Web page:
Researcher: Dr Mathew Thomson
This project responds to recent anxieties about the well-being of the British children. Most notably, a recent UNICEF report placed British children near the bottom of a league of leading economic nations. The one category where Britain performed better was in levels of safety. But here too, there has been increasing concern that over-anxious parents and adults provide security at the expense of a necessary freedom for healthy mental and physical development. In particular, the lack of independent mobility experienced by many British children (and instead the tendency to being tied to the home and the computer) is now increasingly regarded as something with potentially detrimental effects for both physical and mental well-being.
The project examines the landscape of the British child from the Second World War up to the 1970s. In particular, it looks at the relationship between three sites: the institution, the home, and the outside world (particularly, the physical landscape of the city and the street; but also a virtual landscape, most notably that provided by television). It argues that the Second World War was important in undermining the status of the institution as a good landscape for child development, and in elevating the importance of the good family home. It also suggests that a third space, that of the street and of independence of the child to explore the city, was closed down in this period, in part as a result of the anxieties about security emerging from the War. And it looks at the creation of special spaces – the adventure playground, and children’s television – that emerged to provide a landscape designed with the psychological and physical needs of children in mind. In tracing the contraction of the landscape of the child, the project currently examines anxieties about two dangers in the post-war decades: first, that associated with traffic and road accidents; second, that associated with a fear of sexual assault.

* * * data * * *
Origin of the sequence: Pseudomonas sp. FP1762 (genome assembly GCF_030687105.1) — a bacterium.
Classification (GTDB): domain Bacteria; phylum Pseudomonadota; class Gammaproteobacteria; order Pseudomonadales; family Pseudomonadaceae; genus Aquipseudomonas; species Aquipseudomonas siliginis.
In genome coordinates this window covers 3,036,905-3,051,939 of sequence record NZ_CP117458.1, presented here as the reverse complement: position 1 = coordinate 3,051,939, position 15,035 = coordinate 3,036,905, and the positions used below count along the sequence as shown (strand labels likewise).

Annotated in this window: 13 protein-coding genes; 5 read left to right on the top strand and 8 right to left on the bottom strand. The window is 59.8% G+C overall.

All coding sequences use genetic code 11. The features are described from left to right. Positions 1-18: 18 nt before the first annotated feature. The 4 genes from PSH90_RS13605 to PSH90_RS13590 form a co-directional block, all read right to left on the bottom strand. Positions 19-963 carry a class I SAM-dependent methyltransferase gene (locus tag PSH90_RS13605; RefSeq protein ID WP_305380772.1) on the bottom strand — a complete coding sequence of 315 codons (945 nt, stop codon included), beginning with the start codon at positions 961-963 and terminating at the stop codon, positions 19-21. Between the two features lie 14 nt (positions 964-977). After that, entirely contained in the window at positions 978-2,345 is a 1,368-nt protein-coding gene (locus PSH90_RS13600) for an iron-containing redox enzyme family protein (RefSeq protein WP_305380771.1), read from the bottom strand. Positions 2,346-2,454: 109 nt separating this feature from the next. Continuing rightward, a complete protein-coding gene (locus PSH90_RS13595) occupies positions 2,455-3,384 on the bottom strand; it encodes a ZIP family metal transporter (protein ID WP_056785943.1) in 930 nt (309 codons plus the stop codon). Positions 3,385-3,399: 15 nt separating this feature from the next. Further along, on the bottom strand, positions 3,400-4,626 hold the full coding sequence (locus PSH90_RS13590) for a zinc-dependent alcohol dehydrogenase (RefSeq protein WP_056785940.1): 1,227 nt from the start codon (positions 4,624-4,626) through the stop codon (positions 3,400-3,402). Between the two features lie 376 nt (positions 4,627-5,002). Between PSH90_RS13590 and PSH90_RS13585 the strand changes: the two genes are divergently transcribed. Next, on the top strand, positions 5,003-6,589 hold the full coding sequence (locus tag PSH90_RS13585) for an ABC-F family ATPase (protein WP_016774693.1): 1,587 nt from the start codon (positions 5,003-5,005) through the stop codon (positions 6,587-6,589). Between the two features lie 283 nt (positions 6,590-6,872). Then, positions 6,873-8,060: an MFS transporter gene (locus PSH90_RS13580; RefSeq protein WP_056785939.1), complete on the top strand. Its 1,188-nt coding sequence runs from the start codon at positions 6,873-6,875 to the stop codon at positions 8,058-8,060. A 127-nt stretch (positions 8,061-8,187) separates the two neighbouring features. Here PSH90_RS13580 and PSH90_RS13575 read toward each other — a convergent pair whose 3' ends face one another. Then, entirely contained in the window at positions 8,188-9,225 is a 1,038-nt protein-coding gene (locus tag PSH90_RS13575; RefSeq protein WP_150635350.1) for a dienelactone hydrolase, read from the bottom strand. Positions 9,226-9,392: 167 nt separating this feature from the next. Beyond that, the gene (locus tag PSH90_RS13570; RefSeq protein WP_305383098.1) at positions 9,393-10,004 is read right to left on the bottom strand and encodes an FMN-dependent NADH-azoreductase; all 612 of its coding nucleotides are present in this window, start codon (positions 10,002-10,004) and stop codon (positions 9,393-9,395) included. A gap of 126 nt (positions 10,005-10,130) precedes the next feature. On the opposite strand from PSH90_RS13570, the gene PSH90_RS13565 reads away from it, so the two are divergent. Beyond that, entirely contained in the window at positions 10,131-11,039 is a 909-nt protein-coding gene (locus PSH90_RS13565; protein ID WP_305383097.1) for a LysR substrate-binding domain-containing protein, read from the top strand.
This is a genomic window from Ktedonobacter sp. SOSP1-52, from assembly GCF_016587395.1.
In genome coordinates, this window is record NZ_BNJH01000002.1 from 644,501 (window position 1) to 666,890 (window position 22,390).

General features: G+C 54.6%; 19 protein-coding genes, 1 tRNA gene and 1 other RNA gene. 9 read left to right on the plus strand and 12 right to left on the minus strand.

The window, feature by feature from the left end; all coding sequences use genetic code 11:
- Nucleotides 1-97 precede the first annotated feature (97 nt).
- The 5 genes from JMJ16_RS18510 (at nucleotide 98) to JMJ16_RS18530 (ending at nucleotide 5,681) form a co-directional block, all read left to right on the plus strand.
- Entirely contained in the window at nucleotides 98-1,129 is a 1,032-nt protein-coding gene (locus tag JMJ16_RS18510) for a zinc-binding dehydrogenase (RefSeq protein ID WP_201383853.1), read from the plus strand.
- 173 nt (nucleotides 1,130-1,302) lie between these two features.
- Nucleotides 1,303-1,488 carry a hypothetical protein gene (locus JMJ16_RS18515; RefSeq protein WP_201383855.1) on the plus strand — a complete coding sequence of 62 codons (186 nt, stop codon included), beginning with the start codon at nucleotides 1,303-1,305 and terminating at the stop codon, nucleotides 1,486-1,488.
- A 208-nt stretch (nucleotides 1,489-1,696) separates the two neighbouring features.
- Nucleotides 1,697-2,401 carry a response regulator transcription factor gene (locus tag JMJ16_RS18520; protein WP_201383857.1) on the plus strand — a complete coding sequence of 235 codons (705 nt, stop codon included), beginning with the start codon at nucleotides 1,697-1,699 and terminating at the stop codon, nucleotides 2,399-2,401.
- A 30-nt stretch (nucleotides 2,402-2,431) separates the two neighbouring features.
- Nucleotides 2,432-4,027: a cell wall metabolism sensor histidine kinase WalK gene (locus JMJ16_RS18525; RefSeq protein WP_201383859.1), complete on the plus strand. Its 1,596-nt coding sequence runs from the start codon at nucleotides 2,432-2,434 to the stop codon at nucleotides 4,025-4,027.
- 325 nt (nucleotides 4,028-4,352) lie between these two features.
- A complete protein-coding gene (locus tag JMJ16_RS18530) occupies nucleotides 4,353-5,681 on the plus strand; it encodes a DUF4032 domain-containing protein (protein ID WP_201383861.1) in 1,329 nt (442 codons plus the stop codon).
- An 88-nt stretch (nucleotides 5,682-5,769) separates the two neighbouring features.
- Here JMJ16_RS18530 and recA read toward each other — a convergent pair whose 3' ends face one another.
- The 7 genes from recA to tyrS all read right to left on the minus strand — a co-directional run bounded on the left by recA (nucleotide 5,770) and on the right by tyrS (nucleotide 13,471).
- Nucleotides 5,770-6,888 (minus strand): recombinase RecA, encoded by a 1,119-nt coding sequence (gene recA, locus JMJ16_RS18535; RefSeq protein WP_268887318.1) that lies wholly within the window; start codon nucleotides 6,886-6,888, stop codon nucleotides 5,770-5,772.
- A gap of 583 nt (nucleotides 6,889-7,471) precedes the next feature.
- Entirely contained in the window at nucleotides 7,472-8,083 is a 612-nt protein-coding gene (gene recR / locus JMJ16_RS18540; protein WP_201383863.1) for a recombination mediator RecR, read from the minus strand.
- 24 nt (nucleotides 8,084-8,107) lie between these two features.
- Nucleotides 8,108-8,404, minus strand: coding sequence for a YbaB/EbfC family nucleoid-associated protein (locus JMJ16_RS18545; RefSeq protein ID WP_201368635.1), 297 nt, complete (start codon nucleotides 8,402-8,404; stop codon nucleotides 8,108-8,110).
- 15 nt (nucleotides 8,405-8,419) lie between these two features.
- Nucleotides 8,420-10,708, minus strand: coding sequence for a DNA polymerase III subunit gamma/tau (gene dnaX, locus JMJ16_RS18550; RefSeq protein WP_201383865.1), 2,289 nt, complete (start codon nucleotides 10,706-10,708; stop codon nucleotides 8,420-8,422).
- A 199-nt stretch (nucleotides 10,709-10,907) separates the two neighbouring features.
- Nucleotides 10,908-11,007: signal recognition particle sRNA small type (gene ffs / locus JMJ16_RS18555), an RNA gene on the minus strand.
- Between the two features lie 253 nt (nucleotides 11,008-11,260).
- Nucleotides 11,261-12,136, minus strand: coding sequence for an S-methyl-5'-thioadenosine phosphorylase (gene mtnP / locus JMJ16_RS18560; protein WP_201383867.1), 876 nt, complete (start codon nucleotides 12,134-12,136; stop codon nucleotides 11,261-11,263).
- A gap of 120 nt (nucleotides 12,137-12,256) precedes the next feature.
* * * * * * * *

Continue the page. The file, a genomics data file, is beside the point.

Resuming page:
If the different spaces of institution, home, and the outside world provide a first route into thinking about the landscape of the child, the second is to differentiate between: first, the child as a figure in the landscape (the social history of where children spent their time and where they could move); secondly, efforts to create a landscape for the child (a history of social policy and of ambition as well as practical achievement); and finally an increasing appreciation that the child saw the landscape differently to the adult, and as such that there was a unique landscape of the child. In this post-war period, efforts to create a landscape for the child would be deeply influenced by this recognition, and by the psychological thought that lay behind it.
To date, the research has resulted in several seminar and conference papers:
- 'Psychology, Well-Being and the Landscape of the Child in Post-War Britain' (CHSTM Manchester, 4 November 2008; Warwick 25 November, 2008; DOMUS, Birmingham, October 2009)
- 'Sexual Danger, Rights and the Landscape of the Child in Twentieth-Century Britain' (Oxford Brookes, 9 December 2008)
- '"The Words Spell Deprivation but the Pictures Spell Joy": Photography and the Landscape of the Child in Post-War Britain' (Social History Conference, Warwick 4 April 2009)
A monograph based on the research will be published by Oxford University Press in December 2013: Lost Freedom: The Landscape of the Child and the British Post-War Settlement.